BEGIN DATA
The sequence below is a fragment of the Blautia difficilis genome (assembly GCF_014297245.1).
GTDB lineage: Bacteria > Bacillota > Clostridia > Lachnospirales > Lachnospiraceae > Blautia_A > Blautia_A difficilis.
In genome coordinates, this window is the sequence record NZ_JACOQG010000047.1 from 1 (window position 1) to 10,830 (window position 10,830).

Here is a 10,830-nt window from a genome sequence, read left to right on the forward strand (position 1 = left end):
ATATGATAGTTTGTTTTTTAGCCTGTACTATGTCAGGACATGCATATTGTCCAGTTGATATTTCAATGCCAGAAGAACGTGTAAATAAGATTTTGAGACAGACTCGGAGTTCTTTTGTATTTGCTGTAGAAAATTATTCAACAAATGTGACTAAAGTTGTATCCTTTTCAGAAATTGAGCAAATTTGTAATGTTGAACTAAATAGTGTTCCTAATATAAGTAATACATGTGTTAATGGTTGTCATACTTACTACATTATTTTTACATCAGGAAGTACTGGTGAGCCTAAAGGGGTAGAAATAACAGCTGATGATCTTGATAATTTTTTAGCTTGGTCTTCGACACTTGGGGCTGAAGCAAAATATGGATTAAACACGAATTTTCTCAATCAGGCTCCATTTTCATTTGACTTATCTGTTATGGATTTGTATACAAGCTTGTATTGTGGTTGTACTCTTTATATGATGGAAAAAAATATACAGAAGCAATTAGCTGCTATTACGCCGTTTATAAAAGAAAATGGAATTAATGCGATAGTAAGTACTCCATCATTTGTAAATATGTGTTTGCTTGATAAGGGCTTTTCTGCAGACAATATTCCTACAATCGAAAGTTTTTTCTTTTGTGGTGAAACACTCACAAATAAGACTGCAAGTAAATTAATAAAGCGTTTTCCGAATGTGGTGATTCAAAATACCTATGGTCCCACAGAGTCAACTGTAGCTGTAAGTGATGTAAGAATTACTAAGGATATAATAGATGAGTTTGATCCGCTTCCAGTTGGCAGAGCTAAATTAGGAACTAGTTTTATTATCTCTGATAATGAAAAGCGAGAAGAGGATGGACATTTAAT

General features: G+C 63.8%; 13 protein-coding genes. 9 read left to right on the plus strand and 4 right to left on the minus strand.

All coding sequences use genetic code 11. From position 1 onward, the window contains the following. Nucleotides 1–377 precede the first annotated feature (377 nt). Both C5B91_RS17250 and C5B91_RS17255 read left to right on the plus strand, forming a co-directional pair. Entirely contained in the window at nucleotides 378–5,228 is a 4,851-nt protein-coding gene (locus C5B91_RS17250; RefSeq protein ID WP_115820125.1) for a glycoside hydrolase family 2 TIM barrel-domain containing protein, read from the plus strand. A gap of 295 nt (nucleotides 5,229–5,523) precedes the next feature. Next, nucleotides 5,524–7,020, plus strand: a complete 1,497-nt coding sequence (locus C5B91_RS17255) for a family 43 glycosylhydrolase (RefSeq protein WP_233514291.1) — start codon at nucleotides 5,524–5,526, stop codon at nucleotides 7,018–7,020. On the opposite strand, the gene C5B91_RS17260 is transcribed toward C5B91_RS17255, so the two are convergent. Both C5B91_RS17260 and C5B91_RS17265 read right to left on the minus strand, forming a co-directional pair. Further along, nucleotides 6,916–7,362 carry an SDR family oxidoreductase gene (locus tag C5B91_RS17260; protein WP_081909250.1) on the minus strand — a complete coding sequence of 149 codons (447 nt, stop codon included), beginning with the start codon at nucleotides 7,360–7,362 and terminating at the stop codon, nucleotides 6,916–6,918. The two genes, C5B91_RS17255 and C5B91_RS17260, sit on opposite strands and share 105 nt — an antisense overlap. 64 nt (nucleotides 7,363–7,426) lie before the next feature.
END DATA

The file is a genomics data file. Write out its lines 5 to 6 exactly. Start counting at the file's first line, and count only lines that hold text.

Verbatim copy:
ATATGATAGTTTGTTTTTTAGCCTGTACTATGTCAGGACATGCATATTGTCCAGTTGATATTTCAATGCCAGAAGAACGTGTAAATAAGATTTTGAGACAGACTCGGAGTTCTTTTGTATTTGCTGTAGAAAATTATTCAACAAATGTGACTAAAGTTGTATCCTTTTCAGAAATTGAGCAAATTTGTAATGTTGAACTAAATAGTGTTCCTAATATAAGTAATACATGTGTTAATGGTTGTCATACTTACTACATTATTTTTACATCAGGAAGTACTGGTGAGCCTAAAGGGGTAGAAATAACAGCTGATGATCTTGATAATTTTTTAGCTTGGTCTTCGACACTTGGGGCTGAAGCAAAATATGGATTAAACACGAATTTTCTCAATCAGGCTCCATTTTCATTTGACTTATCTGTTATGGATTTGTATACAAGCTTGTATTGTGGTTGTACTCTTTATATGATGGAAAAAAATATACAGAAGCAATTAGCTGCTATTACGCCGTTTATAAAAGAAAATGGAATTAATGCGATAGTAAGTACTCCATCATTTGTAAATATGTGTTTGCTTGATAAGGGCTTTTCTGCAGACAATATTCCTACAATCGAAAGTTTTTTCTTTTGTGGTGAAACACTCACAAATAAGACTGCAAGTAAATTAATAAAGCGTTTTCCGAATGTGGTGATTCAAAATACCTATGGTCCCACAGAGTCAACTGTAGCTGTAAGTGATGTAAGAATTACTAAGGATATAATAGATGAGTTTGATCCGCTTCCAGTTGGCAGAGCTAAATTAGGAACTAGTTTTATTATCTCTGATAATGAAAAGCGAGAAGAGGATGGACATTTAAT

General features: G+C 63.8%; 13 protein-coding genes. 9 read left to right on the plus strand and 4 right to left on the minus strand.